The Doors – The Doors

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I wonder if people who think ‘music isn’t as good as it used to be’ are taking the same drugs the Doors were into. You don’t have to go too far into modern times for this to sound dated. A year after this came out Iron Butterfly dropped “In-A-Gadda-Da-Vida”. It was the same year the famous version of “Just Dropped In” was released. How did this stick in people’s consciousness?

I can understand why, but it’s not a flattering reason. The Doors sound like the protoypical ‘classic rock’ album. It’s a little loud, it has sex in it and some psychedelia to give it an edge. It has some long songs and it sounds very important. That’s the difference between “Light My Fire” and that Iron Butterfly song. Iron Butterfly just got a banging bassline and rode for 17 minutes. The Doors were sure they discovered new frontiers.

Maybe they did back then. The record has some charm in how big it is and how much it thinks of itself. Every song is deliberate, revolving a clear idea. The sequencing makes perfect sense. The first is a fast-paced rocker. The second is a macho pick-up-women song. The third is a weirder psychedelic ballad. The band wisely chooses these songs to introduce people to basics. “Light My Fire” comes later, after you’re used to the band to show you they can be weird.

Of course, ‘weird’ back then meant long songs and free improvisation. “Light My Fire” just sounds like an ordinary rock song with a jamming session. It works there because finally the band lets out all the energy they have. Add an extra minute or so to that section and the song wouldn’t be any worse.

The difference between that song and everything else is that it’s less caught up in making a statement. Compare it to “The End” (which sounded way better when I saw Apocalypse Now). “The End” doesn’t justify its length. The band tries hard to let you know this is the climatic ending with drum rolls, a serious atmosphere and Jim Morrison telling you it’s the end. The result is just showing off, but no energy or fun or substance. On “Light My Fire”, they just bang their instruments.

The album is part of the era before Rock was divorced from its rock influence. It’s no wonder artists were so confused. Only later artists like Black Sabbath and Five Horse Johnson knew how Blues worked and combined it with loud guitars. The band thinks being theatrical equals to being bluesy. The cultural appropriation debate is pretty stupid, but not as “Back Door Man”. It’s better than Led Zeppelin’s attempts, but it sounds the guys heard some Blues on the radio and made a song based on a few parts.

Even at their best, it’s just serviceable classic rock to play in bars so no one would get offended. There’s nothing really annoying about “Soul Kitchen” or “Break On Through”. They’re pretty catchy and fun, but they don’t have that attitude that made “Just Dropped In” so successful.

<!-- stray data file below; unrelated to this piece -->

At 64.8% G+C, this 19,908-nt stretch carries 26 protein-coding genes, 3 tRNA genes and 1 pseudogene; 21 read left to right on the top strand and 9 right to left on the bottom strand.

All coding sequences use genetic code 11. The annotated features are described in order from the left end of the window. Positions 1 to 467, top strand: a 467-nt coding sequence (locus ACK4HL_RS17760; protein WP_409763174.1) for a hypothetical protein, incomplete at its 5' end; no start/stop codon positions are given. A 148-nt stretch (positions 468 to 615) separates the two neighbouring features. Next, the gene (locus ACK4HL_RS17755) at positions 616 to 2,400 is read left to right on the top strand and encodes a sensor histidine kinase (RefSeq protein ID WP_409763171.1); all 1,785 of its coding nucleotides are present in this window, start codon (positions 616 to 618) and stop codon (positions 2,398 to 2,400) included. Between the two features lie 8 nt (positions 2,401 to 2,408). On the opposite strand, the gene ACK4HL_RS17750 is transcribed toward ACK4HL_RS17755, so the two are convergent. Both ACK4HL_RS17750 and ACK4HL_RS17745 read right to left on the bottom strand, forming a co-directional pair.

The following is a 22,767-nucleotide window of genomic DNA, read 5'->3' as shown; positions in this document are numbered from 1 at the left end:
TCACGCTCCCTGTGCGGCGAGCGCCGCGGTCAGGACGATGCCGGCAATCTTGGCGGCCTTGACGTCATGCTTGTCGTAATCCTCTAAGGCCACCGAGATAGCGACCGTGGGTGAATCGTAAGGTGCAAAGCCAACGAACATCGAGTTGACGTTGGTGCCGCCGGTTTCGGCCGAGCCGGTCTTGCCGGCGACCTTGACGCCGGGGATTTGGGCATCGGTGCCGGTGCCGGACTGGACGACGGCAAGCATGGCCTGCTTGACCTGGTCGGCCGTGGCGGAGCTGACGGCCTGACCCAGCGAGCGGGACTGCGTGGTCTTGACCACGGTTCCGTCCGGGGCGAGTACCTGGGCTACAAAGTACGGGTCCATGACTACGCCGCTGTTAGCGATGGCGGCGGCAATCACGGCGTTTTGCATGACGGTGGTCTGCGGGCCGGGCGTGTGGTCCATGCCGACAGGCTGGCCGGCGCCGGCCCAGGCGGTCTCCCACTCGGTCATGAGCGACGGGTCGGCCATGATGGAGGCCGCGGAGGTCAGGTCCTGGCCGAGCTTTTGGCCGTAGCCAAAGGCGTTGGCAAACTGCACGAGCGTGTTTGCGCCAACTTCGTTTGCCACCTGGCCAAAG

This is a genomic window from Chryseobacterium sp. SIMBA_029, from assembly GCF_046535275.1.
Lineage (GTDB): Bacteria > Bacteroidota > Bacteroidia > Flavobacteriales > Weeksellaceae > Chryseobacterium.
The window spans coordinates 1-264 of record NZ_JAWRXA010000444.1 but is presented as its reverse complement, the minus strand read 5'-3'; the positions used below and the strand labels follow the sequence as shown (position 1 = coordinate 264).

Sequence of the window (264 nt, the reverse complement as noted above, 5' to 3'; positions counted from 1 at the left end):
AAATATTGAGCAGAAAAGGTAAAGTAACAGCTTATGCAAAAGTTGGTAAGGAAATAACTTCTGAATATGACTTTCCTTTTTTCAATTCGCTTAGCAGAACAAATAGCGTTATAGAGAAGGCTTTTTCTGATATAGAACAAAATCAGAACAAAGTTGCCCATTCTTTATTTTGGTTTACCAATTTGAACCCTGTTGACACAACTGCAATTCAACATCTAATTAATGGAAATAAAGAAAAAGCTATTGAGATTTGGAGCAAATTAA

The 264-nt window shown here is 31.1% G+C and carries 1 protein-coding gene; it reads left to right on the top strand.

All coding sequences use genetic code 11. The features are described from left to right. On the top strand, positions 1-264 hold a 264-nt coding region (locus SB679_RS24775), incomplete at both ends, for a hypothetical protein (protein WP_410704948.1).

Psychedelic Rock can work in two ways. Either the band sounds like they’re off in another dimension, or that they make a melodic, pleasant song with weird sounds. The Doors only try the former on “The End” and “End of the Night”. Neither of them are weird enough, but the latter is good enough to make it the blueprint for the next album. When they try the other method, they make some pleasant music but nothing like the Zombies or Monster Magnet or “Planet Caravan”. The worst are the songs where their sense of self-importance comes through. “Take It As It Comes” is the sort of Classic Rock crap that ignorant listeners think is ‘meaningful’.

I heard that Morrison’s lyrics are supposed to be a big deal. I hear nothing attention-grabbing. No lyrics are bad or good. What exactly is a soul kitchen? I don’t know, but the song doesn’t make me care to find out. It’s easy to assume Morrison just wants to have sex with that woman. Weird lyrics that don’t make sense are a lot of fun. Even if the lyrics were moronic, I would’ve enjoyed them. Morrison’s lyrics are just various ways to tell a woman he wants sex without the vulgarity. It’s less impressive on record.

There are some fun songs here, but what’s the point? The psychedelic parts are rudimentary and you’re better off with their next album, or any of Monster Magnet’s psychedelic works. If you enjoyed the bluesy stuff here, check their own L.A. Woman or Black Sabbath. The Doors sound excited here. It does make these ideas sound new, but everyone – including the band – improved on this.

2 doors out of 5

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Clutch – Psychic Warfare

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Clutch are, what, 24 years old now?

That’s a very old age in Rock & Roll, especially when your music is about driving rock. Most bands burn out or get tired of rocking. They take the stage, get the girls and lose the frustration that makes for good loud music. Even the best turn artistic. Monster Magnet rediscovered Psychedelia and Local H flirted with Progressive Rock as soon as their started moving units.

Clutch never had that artistic bent. They were all about riffs and catchy hooks. You could lump them up other dumb Hard Rock like Drowning Pool and Nickelback. The only difference between them and Clutch is that Clutch had better hooks and and outsider’s perspective.

Clutch were outsiders, and still were. For all of their rocking and rolling, they had weird lyrics that were poetic as they made little sense. Neil isn’t a big rock star out for the sex and money. He’s a weirdo who likes turning up his weirdness loud.

That makes them an almost perfect band. Combine the hooks with the odd lyrics, and they sound more badass than anyone else. This also gave them a glass ceiling. They were so focused on just kicking rock songs that they will never make a masterpiece. If there was some hope in the past they might knock one out, it’s all gone on Psychic Warfare.